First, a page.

The Gallery: Digital Opportunities for Public Pension Systems

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Public sector pension systems, like many other complex, data-intensive organizations, are struggling to adapt to the digital age. Most have delved into digital with a simple Web presence and added self-service features ad hoc over time. Their underlying business processes have not changed; they just developed a digital periphery. And that’s simply not enough to ensure the efficiency and outcomes that retirees and other pension system members want.

Findings from Accenture’s ongoing research into the operational performance of pension agencies indicate that to boost mission productivity and the satisfaction and confidence of their members, they should focus on digital basics—and that starts with basic back office processes.

Paper cuts

The paper-based operations that still characterize many pension systems are a huge drain on time and resources. Digitizing such operations involves a hefty upfront investment, but the potential rewards are vast.

Digitization can deliver significant cost benefits.   The average cost of a digital transaction can be 20 times lower than the cost of a phone call, and as much as 50 times lower than face-to-face interaction. A recent IDC report into the role of document process efficiency ranked government among the worst performers.[1] But by measuring the progress of the process improvements that digitalization enables, public pension systems can not only accelerate the quest for more cost-effective means of public contact, they can demonstrate to their members, public sector leaders and taxpayers that they are reducing waste and operating efficiently.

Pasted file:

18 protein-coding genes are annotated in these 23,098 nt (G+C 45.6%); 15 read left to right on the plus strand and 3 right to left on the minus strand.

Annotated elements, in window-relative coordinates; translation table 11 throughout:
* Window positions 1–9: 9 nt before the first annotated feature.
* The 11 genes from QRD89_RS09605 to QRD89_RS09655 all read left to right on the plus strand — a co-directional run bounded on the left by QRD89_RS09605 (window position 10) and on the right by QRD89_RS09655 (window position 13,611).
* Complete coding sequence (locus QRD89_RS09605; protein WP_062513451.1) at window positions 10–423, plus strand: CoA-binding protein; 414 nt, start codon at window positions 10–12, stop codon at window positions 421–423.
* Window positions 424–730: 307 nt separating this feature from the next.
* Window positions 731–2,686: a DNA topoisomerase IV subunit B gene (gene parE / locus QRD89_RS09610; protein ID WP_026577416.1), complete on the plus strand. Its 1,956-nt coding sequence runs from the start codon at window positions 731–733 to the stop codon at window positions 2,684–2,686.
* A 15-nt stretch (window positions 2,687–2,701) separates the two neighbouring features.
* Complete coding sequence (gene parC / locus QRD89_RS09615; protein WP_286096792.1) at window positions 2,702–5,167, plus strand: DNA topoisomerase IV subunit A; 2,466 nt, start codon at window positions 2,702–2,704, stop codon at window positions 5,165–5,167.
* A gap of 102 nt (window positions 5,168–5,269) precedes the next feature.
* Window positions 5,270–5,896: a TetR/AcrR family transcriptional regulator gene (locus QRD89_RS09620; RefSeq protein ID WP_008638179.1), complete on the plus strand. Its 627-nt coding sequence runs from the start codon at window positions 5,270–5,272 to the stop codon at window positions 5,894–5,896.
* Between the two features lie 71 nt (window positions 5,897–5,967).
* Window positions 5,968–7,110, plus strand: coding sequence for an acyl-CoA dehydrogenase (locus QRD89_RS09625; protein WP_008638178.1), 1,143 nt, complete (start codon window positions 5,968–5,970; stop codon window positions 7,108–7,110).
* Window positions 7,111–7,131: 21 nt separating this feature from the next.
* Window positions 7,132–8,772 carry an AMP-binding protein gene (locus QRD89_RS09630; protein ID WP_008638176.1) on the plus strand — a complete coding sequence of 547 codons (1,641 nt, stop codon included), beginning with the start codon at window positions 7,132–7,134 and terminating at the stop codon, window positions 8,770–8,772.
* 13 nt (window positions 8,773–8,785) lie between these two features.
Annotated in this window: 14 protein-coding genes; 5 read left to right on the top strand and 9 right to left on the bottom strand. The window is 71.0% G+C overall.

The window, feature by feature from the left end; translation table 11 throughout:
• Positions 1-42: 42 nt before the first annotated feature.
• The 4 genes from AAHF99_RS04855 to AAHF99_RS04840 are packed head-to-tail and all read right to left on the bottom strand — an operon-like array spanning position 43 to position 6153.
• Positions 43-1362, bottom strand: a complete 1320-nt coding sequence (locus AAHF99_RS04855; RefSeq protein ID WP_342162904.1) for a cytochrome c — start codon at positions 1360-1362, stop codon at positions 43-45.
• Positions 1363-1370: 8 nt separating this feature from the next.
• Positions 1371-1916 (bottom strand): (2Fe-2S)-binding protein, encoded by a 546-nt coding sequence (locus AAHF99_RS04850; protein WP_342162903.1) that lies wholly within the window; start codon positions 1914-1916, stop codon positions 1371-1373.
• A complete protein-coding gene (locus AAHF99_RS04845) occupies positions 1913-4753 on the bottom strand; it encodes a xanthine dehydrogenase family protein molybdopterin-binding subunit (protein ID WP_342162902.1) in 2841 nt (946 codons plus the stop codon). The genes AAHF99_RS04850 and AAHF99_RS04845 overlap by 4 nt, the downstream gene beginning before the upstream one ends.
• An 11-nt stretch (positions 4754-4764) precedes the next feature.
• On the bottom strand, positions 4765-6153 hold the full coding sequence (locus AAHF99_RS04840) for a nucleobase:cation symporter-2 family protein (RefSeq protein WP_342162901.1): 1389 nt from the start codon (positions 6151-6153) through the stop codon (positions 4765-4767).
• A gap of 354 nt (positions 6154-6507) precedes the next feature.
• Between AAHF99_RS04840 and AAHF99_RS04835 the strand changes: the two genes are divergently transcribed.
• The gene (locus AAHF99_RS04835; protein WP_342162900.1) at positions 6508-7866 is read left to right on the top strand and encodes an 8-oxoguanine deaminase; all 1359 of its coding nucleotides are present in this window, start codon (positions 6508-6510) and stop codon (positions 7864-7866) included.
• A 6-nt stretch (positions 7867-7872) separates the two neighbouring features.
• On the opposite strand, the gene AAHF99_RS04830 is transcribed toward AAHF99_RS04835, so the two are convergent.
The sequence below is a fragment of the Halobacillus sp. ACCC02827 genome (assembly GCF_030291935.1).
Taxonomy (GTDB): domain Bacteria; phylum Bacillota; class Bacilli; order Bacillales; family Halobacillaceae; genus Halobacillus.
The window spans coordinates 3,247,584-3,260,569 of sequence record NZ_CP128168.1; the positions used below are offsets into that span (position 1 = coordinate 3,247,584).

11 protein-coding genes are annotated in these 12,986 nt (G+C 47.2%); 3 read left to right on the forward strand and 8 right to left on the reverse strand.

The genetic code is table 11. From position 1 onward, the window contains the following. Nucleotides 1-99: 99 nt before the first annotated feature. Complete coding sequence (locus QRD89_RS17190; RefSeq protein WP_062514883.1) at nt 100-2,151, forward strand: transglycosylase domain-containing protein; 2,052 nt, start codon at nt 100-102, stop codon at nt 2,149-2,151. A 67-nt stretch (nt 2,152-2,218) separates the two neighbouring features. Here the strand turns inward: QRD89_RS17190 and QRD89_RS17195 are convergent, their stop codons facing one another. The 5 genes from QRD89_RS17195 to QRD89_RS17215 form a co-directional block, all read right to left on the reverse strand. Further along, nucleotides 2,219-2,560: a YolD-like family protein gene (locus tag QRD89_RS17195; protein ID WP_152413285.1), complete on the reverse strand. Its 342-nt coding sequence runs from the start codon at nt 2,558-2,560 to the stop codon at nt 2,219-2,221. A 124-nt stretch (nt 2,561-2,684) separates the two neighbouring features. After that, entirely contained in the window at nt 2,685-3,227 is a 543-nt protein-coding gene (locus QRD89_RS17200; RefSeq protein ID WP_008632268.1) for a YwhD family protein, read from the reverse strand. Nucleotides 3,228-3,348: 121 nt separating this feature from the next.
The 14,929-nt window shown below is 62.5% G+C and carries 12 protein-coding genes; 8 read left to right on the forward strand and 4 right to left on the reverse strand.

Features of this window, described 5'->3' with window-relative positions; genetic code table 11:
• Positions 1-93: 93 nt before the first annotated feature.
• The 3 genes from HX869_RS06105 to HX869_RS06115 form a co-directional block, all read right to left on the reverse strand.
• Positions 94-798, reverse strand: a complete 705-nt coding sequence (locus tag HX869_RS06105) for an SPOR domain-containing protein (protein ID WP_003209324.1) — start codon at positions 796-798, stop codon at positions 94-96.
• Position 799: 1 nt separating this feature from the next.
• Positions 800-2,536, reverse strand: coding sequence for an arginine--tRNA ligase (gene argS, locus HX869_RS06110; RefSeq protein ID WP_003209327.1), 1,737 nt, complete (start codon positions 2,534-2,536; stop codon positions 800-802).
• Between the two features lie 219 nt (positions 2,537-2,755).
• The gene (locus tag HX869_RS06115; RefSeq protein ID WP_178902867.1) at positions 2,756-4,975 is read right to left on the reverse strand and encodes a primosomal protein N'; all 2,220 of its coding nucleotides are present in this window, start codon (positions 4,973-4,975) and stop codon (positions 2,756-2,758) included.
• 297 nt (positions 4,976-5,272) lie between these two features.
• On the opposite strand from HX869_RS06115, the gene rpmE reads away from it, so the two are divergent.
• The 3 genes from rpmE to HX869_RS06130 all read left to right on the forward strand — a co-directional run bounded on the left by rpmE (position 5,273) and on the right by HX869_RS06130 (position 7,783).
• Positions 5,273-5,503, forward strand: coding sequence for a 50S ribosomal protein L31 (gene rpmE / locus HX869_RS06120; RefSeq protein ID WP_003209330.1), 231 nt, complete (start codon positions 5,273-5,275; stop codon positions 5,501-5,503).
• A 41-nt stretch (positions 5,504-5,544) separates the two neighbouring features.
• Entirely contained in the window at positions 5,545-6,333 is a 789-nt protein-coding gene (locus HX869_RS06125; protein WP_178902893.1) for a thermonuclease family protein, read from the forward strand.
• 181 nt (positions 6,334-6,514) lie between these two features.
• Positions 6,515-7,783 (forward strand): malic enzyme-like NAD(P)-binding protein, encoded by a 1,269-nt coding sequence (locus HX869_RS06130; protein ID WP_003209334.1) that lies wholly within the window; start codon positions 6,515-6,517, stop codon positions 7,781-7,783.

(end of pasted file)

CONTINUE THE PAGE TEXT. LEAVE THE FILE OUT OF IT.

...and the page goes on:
Better outcomes 

Measurement is key to delivering the right services and outcomes to the right “customers” at the right time.

The overarching question is one of adequacy. Are pension systems providing the needed services that sustain retirees adequately during their retirement years? Measuring and assessing the factors that contribute to the quality-of -life post-retirement, via a digital channel, can provide the vital feedback loop needed to ensure that pension systems are able to adapt services to continually improve quality of life. Social media, digital surveys and data analytics are all tools that are available today to enable real-time and convenient means for retirees to provide this feedback.

“Going digital” involves questioning old ways of working, however well established, and breaking down internal barriers and silos that may have been in place for years. Technology is opening opportunities to deliver truly transformational change, including for public pension systems.  The crucial early step is to build a solid foundation, by defining key processes, costs and customer expectations. The time for public pension organizations to begin laying the basis to seize digital opportunities is well at hand.

[1] IDC White Paper: Organizational Blind Spot – The Role of Document-Driven Business Processes in Driving Top-Line Growth, September 2012

Owen Davies is managing director of Accenture’s pensions practice in North America.

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